Europe,  Food,  UK,  Wales

Dinner at The Marram Grass, Anglesey

When Laura and her family recently visited Anglesey in North Wales, they went to the Marram Grass; a local restaurant that rocketed into the public eye last year, when its chef featured on the BBC’s Great British Menu.

Anglesey is my favourite place in the world. We went every year for our family holiday when my brother and I were little and, at 29 years old, I’m still completely enamored with this little island.

We went over my birthday this year, and I loved spending it in a place that’s special to me.

My boyfriend and I have started a tradition that we will go on a city break for our birthdays and find an incredible sounding tasting menu to celebrate, and this year was no different – well, apart from swapping ‘city’ for ‘small rural village’.

BBC’s Great British Menu

My Mum and I are great fans of the BBC’s Great British Menu, a show where chefs from around the UK compete for a place in the final to cook for a grand banquet. In 2017, Liverpudlian chef Ellis Barry competed and impressed the judges with his dishes, which rocketed the chef and his restaurant into the public eye. 

Ellis runs The Marram Grass in Newborough, Anglesey, with his brother Liam. Here they offer a decidedly delectable menu of locally sourced ingredients whipped up into taste sensations, and a three, five or eight course tasting menu. We pushed the boat out and opted for the eight course, and I am SO glad we did. 

The Marram Grass

The restaurant sits on the edge of the family-run campsite and caravan park and if you weren’t looking for it, you might not give it a second glance.

On the outside it’s an unassuming whitewashed building with a corrugated tin roof, but you walk into a warm, buzzing room full of modern furniture with local artists’ paintings and an eclectic mix of bits and bobs dotted around the walls. There’s also a small outside seating area covered by grape vines, which I imagine looks glorious in the sunshine. 

We were seated at a table by the bar by a friendly waitress who explained the menu to us and took our drinks order. My mum and I opted for G&Ts using gin from the local Aber Falls distillery, mostly because its very tasty and partly because we’d visited the waterfalls after which the distillery is named that day.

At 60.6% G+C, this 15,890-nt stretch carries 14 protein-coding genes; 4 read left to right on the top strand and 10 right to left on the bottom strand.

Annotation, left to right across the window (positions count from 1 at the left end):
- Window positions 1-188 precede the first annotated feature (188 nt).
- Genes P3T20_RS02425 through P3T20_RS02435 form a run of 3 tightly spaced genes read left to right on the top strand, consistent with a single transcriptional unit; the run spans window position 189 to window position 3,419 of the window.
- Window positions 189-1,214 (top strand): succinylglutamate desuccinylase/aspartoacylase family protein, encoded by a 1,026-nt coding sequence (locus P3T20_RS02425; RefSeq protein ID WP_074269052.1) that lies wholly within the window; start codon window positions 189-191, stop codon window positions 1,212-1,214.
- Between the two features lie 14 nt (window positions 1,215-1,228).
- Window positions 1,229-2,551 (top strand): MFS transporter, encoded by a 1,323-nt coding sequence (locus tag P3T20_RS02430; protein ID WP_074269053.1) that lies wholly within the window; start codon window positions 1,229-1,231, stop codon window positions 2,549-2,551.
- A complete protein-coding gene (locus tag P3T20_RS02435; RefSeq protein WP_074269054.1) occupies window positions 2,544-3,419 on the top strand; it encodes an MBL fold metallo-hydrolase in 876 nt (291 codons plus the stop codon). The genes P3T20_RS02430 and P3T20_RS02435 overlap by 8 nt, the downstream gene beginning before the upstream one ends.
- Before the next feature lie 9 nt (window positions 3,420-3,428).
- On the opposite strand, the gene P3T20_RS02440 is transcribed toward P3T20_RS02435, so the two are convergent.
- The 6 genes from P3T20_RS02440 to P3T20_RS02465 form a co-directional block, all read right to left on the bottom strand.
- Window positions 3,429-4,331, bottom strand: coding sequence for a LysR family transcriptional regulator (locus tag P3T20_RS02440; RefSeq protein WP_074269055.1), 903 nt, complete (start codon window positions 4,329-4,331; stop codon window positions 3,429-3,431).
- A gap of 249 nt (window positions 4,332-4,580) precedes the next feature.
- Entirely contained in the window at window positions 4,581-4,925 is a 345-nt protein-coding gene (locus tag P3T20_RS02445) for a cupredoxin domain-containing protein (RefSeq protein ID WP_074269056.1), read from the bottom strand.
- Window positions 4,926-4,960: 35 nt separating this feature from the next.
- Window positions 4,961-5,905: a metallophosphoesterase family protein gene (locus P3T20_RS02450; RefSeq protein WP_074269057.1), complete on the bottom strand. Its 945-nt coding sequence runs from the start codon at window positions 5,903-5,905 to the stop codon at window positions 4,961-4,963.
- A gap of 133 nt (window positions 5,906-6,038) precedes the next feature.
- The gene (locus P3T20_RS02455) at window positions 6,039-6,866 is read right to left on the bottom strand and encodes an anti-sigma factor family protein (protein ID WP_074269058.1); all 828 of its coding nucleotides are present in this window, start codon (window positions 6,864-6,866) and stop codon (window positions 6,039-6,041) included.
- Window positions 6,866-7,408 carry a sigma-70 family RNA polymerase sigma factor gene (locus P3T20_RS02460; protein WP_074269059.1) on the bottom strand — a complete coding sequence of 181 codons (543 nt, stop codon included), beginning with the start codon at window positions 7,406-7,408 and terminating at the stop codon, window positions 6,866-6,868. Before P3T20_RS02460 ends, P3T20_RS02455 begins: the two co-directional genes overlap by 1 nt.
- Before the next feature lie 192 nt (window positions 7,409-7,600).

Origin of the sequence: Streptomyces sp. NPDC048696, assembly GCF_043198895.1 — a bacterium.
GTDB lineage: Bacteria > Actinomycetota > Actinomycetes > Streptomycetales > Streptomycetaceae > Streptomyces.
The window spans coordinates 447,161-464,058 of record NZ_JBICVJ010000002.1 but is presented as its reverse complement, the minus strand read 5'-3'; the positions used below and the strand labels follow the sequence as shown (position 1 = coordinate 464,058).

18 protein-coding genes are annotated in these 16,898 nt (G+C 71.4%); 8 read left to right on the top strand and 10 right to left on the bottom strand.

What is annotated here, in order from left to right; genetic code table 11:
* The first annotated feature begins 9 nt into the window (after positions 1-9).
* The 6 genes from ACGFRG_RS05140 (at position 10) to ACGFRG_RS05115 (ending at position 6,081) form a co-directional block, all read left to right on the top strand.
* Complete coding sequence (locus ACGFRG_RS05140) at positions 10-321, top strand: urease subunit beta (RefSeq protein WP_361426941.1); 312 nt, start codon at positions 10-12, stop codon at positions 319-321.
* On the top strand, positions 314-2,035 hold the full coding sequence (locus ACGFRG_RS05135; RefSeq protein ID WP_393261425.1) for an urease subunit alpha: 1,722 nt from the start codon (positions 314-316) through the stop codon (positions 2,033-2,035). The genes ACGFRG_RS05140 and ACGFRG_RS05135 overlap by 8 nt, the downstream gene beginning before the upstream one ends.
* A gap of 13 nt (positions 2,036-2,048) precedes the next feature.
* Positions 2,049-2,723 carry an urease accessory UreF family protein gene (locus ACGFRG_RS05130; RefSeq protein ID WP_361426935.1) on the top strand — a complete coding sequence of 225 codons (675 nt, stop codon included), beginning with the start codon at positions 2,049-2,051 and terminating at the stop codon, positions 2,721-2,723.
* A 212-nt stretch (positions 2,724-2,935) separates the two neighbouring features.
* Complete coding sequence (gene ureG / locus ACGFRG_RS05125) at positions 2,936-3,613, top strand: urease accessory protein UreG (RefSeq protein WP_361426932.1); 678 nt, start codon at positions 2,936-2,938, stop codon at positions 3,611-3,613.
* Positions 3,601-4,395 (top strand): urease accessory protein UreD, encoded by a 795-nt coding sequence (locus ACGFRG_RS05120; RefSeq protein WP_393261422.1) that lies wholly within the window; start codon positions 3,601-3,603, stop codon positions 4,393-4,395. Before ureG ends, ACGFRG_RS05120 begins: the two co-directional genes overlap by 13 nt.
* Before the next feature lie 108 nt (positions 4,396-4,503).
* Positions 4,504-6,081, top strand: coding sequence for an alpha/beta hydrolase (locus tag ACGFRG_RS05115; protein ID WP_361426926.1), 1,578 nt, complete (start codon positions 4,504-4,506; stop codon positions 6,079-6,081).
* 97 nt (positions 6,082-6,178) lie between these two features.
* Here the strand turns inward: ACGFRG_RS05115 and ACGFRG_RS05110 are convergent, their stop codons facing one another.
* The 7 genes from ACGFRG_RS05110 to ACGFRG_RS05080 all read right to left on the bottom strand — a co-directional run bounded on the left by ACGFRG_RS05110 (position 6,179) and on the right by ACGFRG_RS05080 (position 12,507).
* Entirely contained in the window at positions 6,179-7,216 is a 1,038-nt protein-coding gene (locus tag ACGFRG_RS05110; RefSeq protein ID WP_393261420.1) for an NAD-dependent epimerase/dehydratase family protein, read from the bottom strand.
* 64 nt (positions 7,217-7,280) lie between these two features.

Eight course taster menu

The first plates were brought out heaving with treacle sourdough bread, paired with a portion of butter made from pork fat and smoked paprika. I have to say once I’d tasted it I wondered how anything else we were offered could be as tasty!

The butter was really smooth and creamy and had such a depth of flavour; it worked really well with the earthy sourdough. We were also brought a little pot each of cauliflower and cumin veloute with puffed rice and fennel oil. I’d never had a veloute before (in my mind they were only for Michelin-starred restaurants and Great British Menu judges), but this little ‘amuse bouche’ was divine. Creamy and light, with little hints of texture from the puffed rice. These two dishes were an excellent start and I couldn’t wait to see what came out next.

Course number one was brought out to us by our waitress, who described in detail the dish and where the ingredients came from. Each course gets its own description and it was lovely to hear about the local produce they use. You also learn very quickly how much everyone who works at the restaurant loves their jobs!

Locally sourced produce

We had a variation of a classic Anglesey egg; made up of a confit egg yolk, leek and potato ragu, potato espuma and grated Hafod cheese. You’d never think this little morsel could pack so much punch!

The rich egg yolk was perfectly matched with an espuma as light as a feather and every mouthful was full of soft potato cubes and creamy leeks. I could have eaten an ostrich egg-sized portion, but I fear that would have ruined my appetite for the rest of the menu.

The focus on local produce was a continuous theme running through each course, but the next dish was the first which included ingredients grown on-site at the restaurant, something that they are extremely proud of. Ellis actually came and served this dish to us himself, which was a lovely touch.

Meeting the chef!

He served our plates with a racing car ‘nnneeeeyoooww’ which had us all in stitches before telling us very passionately about each component of the dish. We had local goat’s cheese, homegrown rhubarb juice and jelly, a linseed crisp and truffle honey, decorated with petals. From the description alone you may think this would be too sweet, however the richness of the goat’s cheese cut through the sweetness (I could be a Great British Menu judge with all these phrases!) and it was a delight.